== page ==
In Autoethnography: An Overview, Ellis et al. (2011) defines autoethnography as “an approach to research and writing that seeks to describe and systematically analyse personal experience in order to understand cultural experience”.
Before the commencement of BCM320 – Digital Asia, my only knowledge of autoethnography came entirely from another university subject, BCM241 – Media Ethnographies, which I have discussed on this blog previously. My understanding of autoethnography during the subject was that it is essentially a specific branch of ethnography, which is defined as “the recording and analysis of a culture or society, usually based on participant-observation and resulting in a written account of a people, place or institution” (Coleman and Simpson n.d.).
As a result of my understanding, I feel that it is important to also learn about ethnography, in order to fully grasp autoethnography as a research methodology. Anderson (2009) frames the goal of an ethnographic researcher as “viewing people’s behaviour on their terms”, which coincides with Ellis’ definition of autoethnography. Specifically, the relation between the analysis of personal experience in order to understand cultural experience.
To gain a better grasp of autoethnography for BCM320, I further analysed Autoethnography: An Overview and noted how the methodology was defined as a two-part framework, “The Process (Doing Autoethnography)” and “The Product (Writing Autoethnography)” (Ellis et al. 2011).
As shown in the name, autoethnography is a combination of autobiography and ethnography, drawing on both practices to form the overall methodology. The process of autoethnography involves thinking about experiences in hindsight, which can also be described as epiphanies. These epiphanies are made possible by holding an identity in, or being an active part of a particular culture (Ellis et al. 2011).
When writing autoethnography, researchers produce a thick description of a culture, in addition to the occurred experiences from within that culture, gathered through interviews or field research. The researcher must also frame their findings through facets of storytelling, using theoretical and methodological tools to analyse the autoethnographic experience. Autoethnographers strive to make cultural experiences engaging and personal experiences meaningful, with the end goal of making social and personal change possible by reaching diverse and wider audiences that traditional research would otherwise overlook (Ellis et al. 2011).
Using the autoethnographic methodology, I am able to respond to the screening of Akira (1988), and the subsequent live tweeting session in BCM320. My most engaged with tweet stemmed from a fact that I knew about before having seen the film, which is Kanye West‘s claim of Akira being his biggest creative inspiration. This “epiphany” was only made possible by being a part of Akira’s culture and analysing the experience through the screening and live tweeting (Ellis et al. 2011).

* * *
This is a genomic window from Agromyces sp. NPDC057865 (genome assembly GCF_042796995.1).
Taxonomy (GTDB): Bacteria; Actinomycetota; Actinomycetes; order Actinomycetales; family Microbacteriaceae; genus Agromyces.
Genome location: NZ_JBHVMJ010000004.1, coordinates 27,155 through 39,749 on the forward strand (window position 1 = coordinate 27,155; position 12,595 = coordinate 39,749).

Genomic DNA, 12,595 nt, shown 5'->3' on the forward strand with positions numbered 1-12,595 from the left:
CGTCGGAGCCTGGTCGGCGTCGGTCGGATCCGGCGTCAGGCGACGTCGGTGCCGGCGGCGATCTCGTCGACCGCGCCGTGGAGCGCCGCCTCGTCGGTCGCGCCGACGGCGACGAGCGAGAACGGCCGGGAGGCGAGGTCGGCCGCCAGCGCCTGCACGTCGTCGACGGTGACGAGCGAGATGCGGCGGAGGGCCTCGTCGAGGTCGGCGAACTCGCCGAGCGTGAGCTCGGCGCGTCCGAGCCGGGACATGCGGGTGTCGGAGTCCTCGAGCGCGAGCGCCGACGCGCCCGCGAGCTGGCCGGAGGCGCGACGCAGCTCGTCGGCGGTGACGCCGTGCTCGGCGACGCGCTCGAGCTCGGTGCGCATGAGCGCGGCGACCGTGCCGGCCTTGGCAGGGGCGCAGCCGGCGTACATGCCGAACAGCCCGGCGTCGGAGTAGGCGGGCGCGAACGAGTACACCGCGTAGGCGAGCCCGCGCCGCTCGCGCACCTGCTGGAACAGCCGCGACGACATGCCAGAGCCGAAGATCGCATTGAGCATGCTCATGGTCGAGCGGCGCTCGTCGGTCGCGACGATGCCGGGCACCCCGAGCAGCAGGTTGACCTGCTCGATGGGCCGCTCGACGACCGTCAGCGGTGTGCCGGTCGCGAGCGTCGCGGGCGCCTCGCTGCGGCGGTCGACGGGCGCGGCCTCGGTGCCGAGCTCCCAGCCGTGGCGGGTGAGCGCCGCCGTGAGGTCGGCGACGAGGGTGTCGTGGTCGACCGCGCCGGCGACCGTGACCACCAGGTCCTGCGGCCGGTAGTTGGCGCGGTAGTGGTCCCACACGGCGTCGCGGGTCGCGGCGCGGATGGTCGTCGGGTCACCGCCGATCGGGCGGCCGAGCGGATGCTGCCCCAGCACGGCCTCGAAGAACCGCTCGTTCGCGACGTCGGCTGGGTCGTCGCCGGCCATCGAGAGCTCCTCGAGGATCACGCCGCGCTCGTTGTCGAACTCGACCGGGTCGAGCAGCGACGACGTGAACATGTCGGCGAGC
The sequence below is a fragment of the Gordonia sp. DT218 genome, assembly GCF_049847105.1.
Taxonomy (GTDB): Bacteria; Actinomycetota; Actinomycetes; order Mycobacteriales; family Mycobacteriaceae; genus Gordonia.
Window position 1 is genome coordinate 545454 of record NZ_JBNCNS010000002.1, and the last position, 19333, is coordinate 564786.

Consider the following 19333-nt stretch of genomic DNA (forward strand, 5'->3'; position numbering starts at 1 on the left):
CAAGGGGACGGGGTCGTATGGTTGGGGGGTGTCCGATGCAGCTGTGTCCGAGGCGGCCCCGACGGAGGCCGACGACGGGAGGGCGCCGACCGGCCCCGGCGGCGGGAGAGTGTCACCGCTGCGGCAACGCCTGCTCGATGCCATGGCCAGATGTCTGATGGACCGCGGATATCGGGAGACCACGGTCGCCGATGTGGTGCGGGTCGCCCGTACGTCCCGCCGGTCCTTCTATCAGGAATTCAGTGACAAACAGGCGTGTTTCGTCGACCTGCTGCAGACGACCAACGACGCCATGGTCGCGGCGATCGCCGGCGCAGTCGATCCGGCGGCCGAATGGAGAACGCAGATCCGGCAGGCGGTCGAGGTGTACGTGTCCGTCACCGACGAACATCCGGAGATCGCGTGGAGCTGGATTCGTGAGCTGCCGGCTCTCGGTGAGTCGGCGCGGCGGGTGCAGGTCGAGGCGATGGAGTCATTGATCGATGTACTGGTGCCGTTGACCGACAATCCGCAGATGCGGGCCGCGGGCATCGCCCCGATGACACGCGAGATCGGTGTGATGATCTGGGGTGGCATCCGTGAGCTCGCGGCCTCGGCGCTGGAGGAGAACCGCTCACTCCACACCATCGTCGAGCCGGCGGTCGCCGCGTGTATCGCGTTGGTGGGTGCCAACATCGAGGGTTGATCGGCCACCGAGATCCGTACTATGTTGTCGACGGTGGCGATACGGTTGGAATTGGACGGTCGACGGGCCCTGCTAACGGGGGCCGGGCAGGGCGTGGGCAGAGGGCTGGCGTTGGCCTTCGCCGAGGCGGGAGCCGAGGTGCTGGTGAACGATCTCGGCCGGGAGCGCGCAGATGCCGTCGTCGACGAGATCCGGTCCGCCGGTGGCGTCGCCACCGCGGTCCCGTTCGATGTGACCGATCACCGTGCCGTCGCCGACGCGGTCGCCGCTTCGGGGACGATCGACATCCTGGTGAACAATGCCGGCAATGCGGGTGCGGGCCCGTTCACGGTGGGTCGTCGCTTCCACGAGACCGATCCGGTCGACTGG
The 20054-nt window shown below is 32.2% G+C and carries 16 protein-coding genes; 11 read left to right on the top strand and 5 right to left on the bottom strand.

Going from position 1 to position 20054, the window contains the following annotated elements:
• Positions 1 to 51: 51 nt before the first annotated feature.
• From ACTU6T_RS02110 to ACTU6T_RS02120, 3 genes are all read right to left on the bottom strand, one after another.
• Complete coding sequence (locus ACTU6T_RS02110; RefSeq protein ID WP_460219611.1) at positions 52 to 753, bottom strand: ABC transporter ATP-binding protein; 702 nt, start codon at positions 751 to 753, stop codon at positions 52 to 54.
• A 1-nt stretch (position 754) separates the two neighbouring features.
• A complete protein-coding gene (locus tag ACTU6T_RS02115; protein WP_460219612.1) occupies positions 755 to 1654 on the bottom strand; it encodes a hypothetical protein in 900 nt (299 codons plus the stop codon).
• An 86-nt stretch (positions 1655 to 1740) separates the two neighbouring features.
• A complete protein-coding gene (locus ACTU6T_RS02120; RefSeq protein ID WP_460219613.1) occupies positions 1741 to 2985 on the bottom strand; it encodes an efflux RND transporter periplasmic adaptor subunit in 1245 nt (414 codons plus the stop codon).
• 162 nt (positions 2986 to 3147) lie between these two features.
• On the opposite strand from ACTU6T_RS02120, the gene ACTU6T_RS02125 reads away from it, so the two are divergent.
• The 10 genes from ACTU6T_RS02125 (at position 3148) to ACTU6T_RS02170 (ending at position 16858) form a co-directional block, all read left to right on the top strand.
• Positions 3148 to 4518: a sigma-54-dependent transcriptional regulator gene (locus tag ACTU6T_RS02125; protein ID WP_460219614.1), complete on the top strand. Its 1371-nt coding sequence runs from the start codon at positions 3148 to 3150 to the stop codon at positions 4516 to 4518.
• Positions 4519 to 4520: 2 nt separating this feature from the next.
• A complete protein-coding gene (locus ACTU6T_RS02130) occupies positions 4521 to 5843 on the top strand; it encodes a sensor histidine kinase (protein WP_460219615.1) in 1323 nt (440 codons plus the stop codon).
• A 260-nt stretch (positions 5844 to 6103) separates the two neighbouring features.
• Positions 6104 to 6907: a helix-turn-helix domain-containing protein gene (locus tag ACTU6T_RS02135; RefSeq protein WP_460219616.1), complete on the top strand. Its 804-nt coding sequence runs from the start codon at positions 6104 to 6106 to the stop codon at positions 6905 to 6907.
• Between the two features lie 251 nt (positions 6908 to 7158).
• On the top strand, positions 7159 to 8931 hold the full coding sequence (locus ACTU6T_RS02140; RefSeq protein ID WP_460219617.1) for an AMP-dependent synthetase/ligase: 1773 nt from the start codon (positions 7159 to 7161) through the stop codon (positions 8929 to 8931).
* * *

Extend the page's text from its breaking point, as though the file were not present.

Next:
— Alex Mastronardi (@alexm4stro) August 13, 2019
Using reflexive autoethnography, where the researcher changes as a result of conducting field work (Ellis et al. 2011), I was able to learn more about the Japanese culture embedded within Akira, and analyse how different it is compared to cultures that I’m more familiar with, such as Australia and other English speaking cultures.
This analysis was achieved by live tweeting additional sources about Akira during the screening. For example, my understanding of political, economic and social landscapes in Japan greatly increased when I read the following tweet by a fellow student.
This is exactly what I was wondering. I’m definitely unaware of the political landscape in Japan (especially in the 1980’s), which I think is important to understand when exploring Akira’s context. This is extremely helpful #bcm320 https://t.co/d7QPqlt5Iy
— Alex Mastronardi (@alexm4stro) August 14, 2019
I also tweeted an article about Katsuhiro Otomo, who directed Akira, and this gave me a fresh perspective of the director position in film and how their personal context has a large influence on the text. Again, this wouldn’t be possible without being a part of Akira’s culture through the live tweeting experience, and by adopting the reflexive framework within the autoethnographic methodology.
… He stated that films such as ‘The Exorcist’ and ‘2001: A Space Odyssey’ inspired him to create manga from other genres. It’s very interesting how the context of the creative director can impact the final product of a text so much. (2/2) #bcm320 https://t.co/0pcJvPNhXE
— Alex Mastronardi (@alexm4stro) August 14, 2019
Anderson, K 2009, ‘Ethnographic Research: A Key to Strategy’, Harvard Business Review, viewed 15 August 2019, <https://hbr.org/2009/03/ethnographic-research-a-key-to-strategy>.
Coleman, S and Simpson, B n.d. Ethnography, Discover Anthropology, viewed15 August 2019, <https://www.discoveranthropology.org.uk/about-anthropology/fieldwork/ethnography.html>.
Ellis, C, Adams, T & Bochner, A 2011, ‘Autoethnography: An Overview’, Forum: Qualitative Social Research, vol. 12, no. 1, art. 10, <http://www.qualitative-research.net/index.php/fqs/article/view/1589/3095#gcit>.